Morgan Gatsby, formerly known as Sidra Capital, is an international service provider and business conglomerate. The firm was founded in Dubai, and operates across a range of sectors in entertainment, media, infrastructure, finance, and precious metals.
The company was previously suspended for, inter alia, unlawfully promoting an unregulated foreign fund and now faces a financial penalty, for multiple serious breaches, the Dubai Financial Services Authority has ruled after a month-long investigation.
After going into liquidation, the firm offered a range of high-risk services to HNWIs and SMEs such as: investment banking, wealth management and corporate and tax advisory. It has been ordered to pay EUR €220,744 in fines and penalties, of which a settlement discount of 30% is included in the final amount.
The chief executive of the DFSA in Dubai stated that the service provider has had a history of non-compliance with the legislation administered by the DFSA, even after repeated warnings on several occasions that its practices were unethical and failing to meet the national standards of Dubai law.
The firms repeated breaches and omissions to act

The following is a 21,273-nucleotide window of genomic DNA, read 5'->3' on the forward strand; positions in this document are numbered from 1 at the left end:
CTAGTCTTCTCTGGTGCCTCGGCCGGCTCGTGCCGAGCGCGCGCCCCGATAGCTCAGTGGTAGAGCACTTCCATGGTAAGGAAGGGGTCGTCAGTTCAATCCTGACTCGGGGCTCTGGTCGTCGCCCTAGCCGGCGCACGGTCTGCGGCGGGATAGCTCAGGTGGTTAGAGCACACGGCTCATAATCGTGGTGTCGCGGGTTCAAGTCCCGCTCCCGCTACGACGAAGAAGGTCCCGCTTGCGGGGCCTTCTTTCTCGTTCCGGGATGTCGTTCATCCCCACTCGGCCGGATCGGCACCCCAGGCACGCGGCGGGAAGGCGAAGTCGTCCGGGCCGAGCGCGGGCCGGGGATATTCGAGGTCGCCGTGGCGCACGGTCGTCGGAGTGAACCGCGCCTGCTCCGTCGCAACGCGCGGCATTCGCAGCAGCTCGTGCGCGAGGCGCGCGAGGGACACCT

The wealth firm’s licence was suspended for 12 months back in November 2018, due to concerns regarding its non-compliance, namely for the following mis comings:
Unlawful promotion of an unregulated foreign fund.
Made unauthorised transactions on behalf of two customers and engaging in misleading and deceptive conduct relating to those transactions.
Failure to comply with certain restrictions on business and dealing with property imposed by the DFSA in May 2018.
Failure to correctly classify a customer and conduct the necessary KYC procedures into a client’s source of funds and rationale for entering into transactions.
Failure to obey to DFSA regulations regarding the safe custody of client assets.
Failure to ensure that its board of directors was provided with correct data.
Morgan Gatsby had the option to appeal the suspension by referring it to the Financial Markets Tribunal (FMT), however opted not to do so.
According to the DFSA notice, published earlier last month, the wealth management firm’s shareholders passed a number of resolutions at an ordinary general meeting back in 2018. These included making an application for the withdrawal of its licence accordingly and liquidating the company.